21 Jan 2022

MATT O’KEEFE

MATT O’KEEFE
Group Vice President | Oracle Utilities Opower

Matt’s career has focused on the intersection of business, government, economic development, and the environment. He currently leads the Opower business within Oracle Utilities, whose mission is focused on decarbonisation, energy affordability, and accelerating the clean energy revolution. Prior to Opower, Matt held positions at the California Energy Efficiency Energy Industry Council and CleanTechLA – City of Los Angeles, among others. He also serves on the Board of Directors of the California Efficiency + Demand Management Council.

WHAT’S THE BEST BOOK YOU’VE READ OR THE BEST PODCAST YOU’VE LISTENED TO THIS YEAR?

An impactful read is the 'The Topeka School' by Ben Lerner. The story is broadly about how we’ve got to the point where we are today with cultural divisions. It looks through the eyes of one man’s growth from teenage years to his early adulthood around the turn of the century. The fundamental message throughout the book is about how we use communication to connect or distract, divide, or persuade. As someone who regularly engages with teams and clients, this message is powerful as I have recognised how much less valuable it is to talk and how much more valuable it is to listen.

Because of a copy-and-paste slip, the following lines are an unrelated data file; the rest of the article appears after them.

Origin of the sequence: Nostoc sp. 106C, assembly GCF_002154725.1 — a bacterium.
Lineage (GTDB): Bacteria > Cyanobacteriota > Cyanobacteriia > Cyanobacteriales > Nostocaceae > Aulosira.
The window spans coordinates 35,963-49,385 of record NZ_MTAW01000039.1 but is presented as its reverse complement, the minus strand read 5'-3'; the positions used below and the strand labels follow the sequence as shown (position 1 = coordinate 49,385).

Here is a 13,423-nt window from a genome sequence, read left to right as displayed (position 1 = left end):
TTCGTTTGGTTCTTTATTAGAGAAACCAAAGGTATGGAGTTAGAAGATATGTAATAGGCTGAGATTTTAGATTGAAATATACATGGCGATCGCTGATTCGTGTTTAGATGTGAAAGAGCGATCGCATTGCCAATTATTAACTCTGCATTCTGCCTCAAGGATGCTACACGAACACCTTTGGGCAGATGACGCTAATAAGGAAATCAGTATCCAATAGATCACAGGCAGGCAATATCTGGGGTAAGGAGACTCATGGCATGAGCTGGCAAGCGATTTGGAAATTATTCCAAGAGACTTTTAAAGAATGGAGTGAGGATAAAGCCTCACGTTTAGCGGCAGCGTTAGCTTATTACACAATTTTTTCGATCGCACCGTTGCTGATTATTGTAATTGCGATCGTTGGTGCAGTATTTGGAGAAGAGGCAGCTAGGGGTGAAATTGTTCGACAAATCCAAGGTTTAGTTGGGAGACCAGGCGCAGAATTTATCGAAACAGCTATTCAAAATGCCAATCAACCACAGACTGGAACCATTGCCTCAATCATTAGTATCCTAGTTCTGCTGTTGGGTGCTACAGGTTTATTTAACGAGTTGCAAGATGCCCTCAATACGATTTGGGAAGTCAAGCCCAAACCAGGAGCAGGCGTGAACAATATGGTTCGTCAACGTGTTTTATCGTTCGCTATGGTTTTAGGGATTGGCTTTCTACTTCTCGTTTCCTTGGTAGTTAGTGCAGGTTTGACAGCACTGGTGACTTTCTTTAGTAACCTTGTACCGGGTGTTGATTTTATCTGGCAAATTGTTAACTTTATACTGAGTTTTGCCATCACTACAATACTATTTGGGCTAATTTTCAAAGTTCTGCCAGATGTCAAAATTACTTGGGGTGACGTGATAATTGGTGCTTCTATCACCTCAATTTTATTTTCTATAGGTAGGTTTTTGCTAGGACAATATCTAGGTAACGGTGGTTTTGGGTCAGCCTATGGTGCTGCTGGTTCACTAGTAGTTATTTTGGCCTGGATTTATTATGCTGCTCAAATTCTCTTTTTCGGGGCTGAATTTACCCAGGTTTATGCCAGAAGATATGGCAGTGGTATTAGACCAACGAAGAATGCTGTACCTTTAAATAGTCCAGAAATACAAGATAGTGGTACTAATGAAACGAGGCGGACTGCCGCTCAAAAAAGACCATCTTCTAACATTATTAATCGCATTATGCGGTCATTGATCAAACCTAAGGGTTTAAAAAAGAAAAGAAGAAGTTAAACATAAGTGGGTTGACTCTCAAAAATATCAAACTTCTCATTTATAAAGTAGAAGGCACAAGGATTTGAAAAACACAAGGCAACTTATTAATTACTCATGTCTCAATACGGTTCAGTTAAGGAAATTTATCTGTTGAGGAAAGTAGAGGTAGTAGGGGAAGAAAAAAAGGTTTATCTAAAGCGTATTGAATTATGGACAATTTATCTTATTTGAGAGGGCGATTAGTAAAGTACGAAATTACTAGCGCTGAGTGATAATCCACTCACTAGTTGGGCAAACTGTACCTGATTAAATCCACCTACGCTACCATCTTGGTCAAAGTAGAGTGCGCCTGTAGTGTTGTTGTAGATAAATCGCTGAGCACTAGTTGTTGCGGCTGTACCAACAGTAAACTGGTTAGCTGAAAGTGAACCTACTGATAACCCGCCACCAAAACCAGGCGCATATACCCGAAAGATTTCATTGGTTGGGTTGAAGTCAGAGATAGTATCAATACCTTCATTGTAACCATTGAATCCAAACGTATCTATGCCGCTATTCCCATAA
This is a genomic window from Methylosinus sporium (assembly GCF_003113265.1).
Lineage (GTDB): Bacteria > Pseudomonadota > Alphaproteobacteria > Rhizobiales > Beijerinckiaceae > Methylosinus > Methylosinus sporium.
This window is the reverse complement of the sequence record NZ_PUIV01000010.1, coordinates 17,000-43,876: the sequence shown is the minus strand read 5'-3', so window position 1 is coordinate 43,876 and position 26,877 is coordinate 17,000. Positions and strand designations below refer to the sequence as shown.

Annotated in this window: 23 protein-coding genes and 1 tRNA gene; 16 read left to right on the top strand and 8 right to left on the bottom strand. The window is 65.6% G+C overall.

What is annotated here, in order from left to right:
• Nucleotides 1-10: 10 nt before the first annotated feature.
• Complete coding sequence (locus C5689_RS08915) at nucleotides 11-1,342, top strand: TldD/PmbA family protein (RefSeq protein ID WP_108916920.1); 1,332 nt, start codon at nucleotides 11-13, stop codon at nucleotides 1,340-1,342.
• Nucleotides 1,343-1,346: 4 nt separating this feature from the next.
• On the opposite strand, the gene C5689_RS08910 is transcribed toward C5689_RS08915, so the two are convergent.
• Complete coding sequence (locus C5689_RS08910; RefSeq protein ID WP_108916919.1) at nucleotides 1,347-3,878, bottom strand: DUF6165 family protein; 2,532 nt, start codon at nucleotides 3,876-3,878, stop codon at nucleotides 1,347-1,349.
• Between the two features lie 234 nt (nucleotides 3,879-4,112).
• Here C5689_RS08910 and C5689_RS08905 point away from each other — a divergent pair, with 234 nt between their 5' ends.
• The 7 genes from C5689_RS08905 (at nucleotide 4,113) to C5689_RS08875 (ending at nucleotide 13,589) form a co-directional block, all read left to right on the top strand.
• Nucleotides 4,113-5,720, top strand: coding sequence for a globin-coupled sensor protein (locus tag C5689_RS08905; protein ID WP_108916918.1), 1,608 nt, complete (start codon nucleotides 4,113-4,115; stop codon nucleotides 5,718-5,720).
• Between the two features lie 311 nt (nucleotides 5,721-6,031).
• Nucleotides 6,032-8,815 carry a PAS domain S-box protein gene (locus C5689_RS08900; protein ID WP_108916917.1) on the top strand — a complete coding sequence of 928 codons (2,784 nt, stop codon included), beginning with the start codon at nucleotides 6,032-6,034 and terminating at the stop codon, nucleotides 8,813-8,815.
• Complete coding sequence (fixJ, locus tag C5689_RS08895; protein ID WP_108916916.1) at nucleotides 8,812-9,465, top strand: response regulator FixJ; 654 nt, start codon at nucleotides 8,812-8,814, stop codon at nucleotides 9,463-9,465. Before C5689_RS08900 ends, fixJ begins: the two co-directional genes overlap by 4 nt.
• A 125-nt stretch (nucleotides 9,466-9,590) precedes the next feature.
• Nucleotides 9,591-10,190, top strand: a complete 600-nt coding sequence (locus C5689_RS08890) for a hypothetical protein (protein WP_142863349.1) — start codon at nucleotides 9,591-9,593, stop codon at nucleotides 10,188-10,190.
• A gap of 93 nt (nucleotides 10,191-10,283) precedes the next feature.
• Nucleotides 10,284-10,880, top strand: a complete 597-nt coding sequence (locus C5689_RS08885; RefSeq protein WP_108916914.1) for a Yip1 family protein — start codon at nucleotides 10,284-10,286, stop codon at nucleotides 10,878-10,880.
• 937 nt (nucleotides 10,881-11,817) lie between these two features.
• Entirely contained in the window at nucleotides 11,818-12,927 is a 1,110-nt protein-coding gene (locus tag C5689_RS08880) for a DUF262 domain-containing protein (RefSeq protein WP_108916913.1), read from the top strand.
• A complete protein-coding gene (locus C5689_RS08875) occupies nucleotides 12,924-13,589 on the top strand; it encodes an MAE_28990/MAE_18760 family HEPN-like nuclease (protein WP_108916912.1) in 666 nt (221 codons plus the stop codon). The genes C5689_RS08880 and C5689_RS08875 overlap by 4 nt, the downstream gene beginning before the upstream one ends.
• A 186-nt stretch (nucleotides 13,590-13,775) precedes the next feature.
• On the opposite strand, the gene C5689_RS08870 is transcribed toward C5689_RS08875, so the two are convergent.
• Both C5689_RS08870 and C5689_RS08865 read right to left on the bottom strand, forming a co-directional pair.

As an avid runner, I always tune in to the classic This American Life podcast. I recently listened to a remarkable one-on-one conversation between a man in North America and a man in Kabul in Afghanistan during the recent evacuation. It was a fascinating, deeply personal connection between two individuals, which showed many interesting facets in the way that we talk and the difficulties of cross cultural communication, particularly in times of crisis. Ultimately, it was all about how we’re all individuals living in a big world in which reaching out to one person can forever alter their journey.

WHAT DO YOU THINK MAKES A SUCCESSFUL LEADER?

We are a unique team inside an ambitious organisation. Our mission is specifically focused on decarbonisation, energy affordability, and accelerating the clean energy revolution. It is this mission that drives our employees to come to work every day.